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Jeera Futures Hit Record High of Rs 36,000 Amidst Fears of Crop Shortage

After a brief break, jeera (cumin seed) prices are rising again due to bad weather conditions in Rajasthan and parts of Gujarat, the biggest growing regions.

Shivam Dwivedi
Jeera Futures Hit Record High of Rs 36,000 Amidst Fears of Crop Shortage
Jeera Futures Hit Record High of Rs 36,000 Amidst Fears of Crop Shortage

The jeera-growing regions of Rajasthan's southern and northwestern districts of Alwar, Jaisalmer, Jaipur, Bikaner, Bhilwara, and Barmer have received a second wave of unseasonal rainfall in the last week, raising concerns over crop quality.

Jeera futures for April expiry quoted as high as Rs 36,455 per quintal on the National Commodity and Derivatives Exchange (NCDEX), while the far-month May contract for jeera quoted above Rs 36,600 per quintal amid renewed concern about crop quality.

Prices have increased by nearly 45 percent since December 2022, when they were Rs 25,085 per quintal. Jeera prices were quoted at Rs 35,399 per quintal in the spot markets at Unjha in north Gujarat, with arrivals ranging between 22,000 and 25,000 bags. "The impact of the unseasonal rains will be felt primarily in Rajasthan, where the crop is still in fields or at the harvest stage," said Jayantibhai Patel, a jeera trader from Unjha. In Rajasthan, crop damage could amount to 15-20% of total crop yield.

In Gujarat, however, we do not expect a significant impact on the crop. However, the quality has suffered, which is fueling the higher price sentiment. Moisture or overcast weather has an affect on the jeera crop's seed quality, which typically turns blackish, indicating rotting. The Federation of Indian Spice Stakeholders (FISS) produced a crop estimate for seed spices in February this year, forecasting the jeera crop for 2022-23 at 3.84 lakh tonnes (69.96 million bags of 55 kg each), up 28% from last year's 3.01 lakh tonnes.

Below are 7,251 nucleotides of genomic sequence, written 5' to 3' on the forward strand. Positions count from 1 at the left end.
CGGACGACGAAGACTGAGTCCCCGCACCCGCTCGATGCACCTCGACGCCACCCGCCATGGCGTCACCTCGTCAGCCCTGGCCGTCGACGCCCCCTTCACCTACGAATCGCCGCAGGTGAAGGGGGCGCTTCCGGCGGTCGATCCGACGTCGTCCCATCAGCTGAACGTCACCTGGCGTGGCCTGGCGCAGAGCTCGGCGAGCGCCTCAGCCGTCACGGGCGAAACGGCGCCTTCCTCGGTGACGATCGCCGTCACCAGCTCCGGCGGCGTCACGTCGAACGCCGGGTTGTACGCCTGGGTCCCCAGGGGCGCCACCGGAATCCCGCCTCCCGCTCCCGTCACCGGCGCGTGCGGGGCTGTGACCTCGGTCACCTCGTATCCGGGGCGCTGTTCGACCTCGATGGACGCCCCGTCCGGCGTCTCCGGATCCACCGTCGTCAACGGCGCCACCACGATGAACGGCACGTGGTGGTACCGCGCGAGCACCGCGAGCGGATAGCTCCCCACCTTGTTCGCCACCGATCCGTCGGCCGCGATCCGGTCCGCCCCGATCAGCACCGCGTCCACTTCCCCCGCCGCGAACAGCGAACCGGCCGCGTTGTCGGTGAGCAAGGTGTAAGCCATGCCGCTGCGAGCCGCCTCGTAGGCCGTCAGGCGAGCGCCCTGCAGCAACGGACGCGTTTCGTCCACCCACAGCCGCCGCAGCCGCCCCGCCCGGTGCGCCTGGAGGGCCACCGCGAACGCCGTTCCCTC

FISS reported a 12.9% rise in acreage in Gujarat and Rajasthan, while yields are predicted to be 13.2% higher than last year. Gujarat's jeera harvest is expected to be 22% higher at 1.41 lakh tonnes, while Rajasthan's crop is expected to be 32% higher at 2.43 lakh tonnes. However, for traders, the decreased stock positions and crop weather damage are significant reasons to be positive on the price.

According to market sources, the jeera crop is expected to be 60-65 lakh bags, with a carryover stock of roughly 5 lakh bags. According to dealers, prices may rise further as export demand from China and other nations has been weak in recent weeks. Notably, Lok Sabha Speaker Om Birla, who is also a member of the Rajasthan Legislative Assembly, has allegedly raised worry about crop loss caused by unseasonal rainfall in the state.

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